Feb 13, 2019 07:27 PM

Three-Quarters of China’s Coal Plants Fitted With Emission-Cutting Tech

Chimneys belch smoke at a coal-fired power plant in North China's Shanxi province on March 17, 2018. Photo: IC
Chimneys belch smoke at a coal-fired power plant in North China's Shanxi province on March 17, 2018. Photo: IC

While China may be the belching king of coal power, it at least has the cleanest coal plants, the government said this week, announcing that three-quarters of its coal power plants have been fitted with emission-reducing technology.

Cheap coal-fired power plants fueled by abundant domestic resources propelled China’s unprecedented economic transformation over the past four decades, though it also caused major environmental and ecological damage along the way. The government has moved to clean up its act in the last five years, especially around smog-choked northern cities.

This week it was able to celebrate another milestone in its clean-up effort. At least 700 gigawatts (GW) of power plants have been fitted with “ultra-low emission” technology, according (link in Chinese) to state news outlet Xinhua. This means the country has more than achieved its aim of fitting 580 GW-worth of plants with the technology two years ahead of schedule.

“At present, the emission levels of soot, sulfur dioxide and nitrogen oxides in coal-fired power plants in China are close to those of gas-fired power plants, which are stricter than the emission requirements of developed countries by more than 50%,” Zhu Fahua, the president of government think tank the State Power Environmental Protection Research Institute of China, explained in the Xinhua report.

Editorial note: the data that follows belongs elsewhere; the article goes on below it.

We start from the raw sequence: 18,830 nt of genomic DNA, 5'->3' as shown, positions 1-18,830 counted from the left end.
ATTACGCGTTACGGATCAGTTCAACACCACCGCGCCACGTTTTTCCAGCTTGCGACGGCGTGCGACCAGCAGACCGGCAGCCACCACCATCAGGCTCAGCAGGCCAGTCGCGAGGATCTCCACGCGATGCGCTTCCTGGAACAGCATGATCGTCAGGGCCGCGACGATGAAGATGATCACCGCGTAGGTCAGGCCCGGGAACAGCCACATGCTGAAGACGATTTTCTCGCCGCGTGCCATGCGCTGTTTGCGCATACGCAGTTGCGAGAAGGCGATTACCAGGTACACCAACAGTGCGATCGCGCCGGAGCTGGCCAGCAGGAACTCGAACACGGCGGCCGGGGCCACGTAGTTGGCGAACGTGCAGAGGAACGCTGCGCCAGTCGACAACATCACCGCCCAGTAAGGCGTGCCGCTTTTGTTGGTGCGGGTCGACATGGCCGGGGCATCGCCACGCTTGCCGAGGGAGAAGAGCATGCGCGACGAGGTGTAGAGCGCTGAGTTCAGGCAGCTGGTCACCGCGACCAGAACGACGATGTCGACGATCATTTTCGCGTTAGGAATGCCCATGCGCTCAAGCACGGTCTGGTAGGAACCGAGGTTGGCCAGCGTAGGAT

But it is not just China touting its success in improving coal-fired plant efficiency. Melanie Hart of U.S. think tank the Center for American Progress recently wrote in a presentation, “If current U.S. regulatory trends continue, by 2020, every coal plant operating in the United States would be illegal to operate in China.”

The news received a cautious welcome from Lauri Myllyvirta, a senior analyst with Greenpeace’s Global Air Pollution Unit. “Our main concern is that many of the plants that have spent a lot of money on retrofits should have been retired, given China’s overcapacity in coal-fired power,” he said. “But for plants that keep running, applying strict emissions norms does make a difference [in reducing emissions].”

China continues to have significant overcapacity in power generation, largely due to inefficiencies across the electric grid. This leads to the continued use of older plants that would be redundant if China’s vast renewables capacity was better utilized, analysts say.

More coal capacity continues to come online, with Reuters reporting this month that more than $6.64 billion worth of new coal-mining projects were approved in 2018, a substantial increase on approvals in 2017. China also accounted for 11% to 24% of the global increase in methane gas emissions between 2010 and 2015, said a recent report published in Nature Communications.

Yet the push toward greener energy appears to be making headway overall. Last month Zhang Jianhua, the director of the National Energy Administration, told an audience at the annual gathering of elites in Davos, Switzerland, that coal consumption accounted for 60% of China’s total energy consumption in 2018, down 9.5 percentage points since 2012.

Contact reporter David Kirton (

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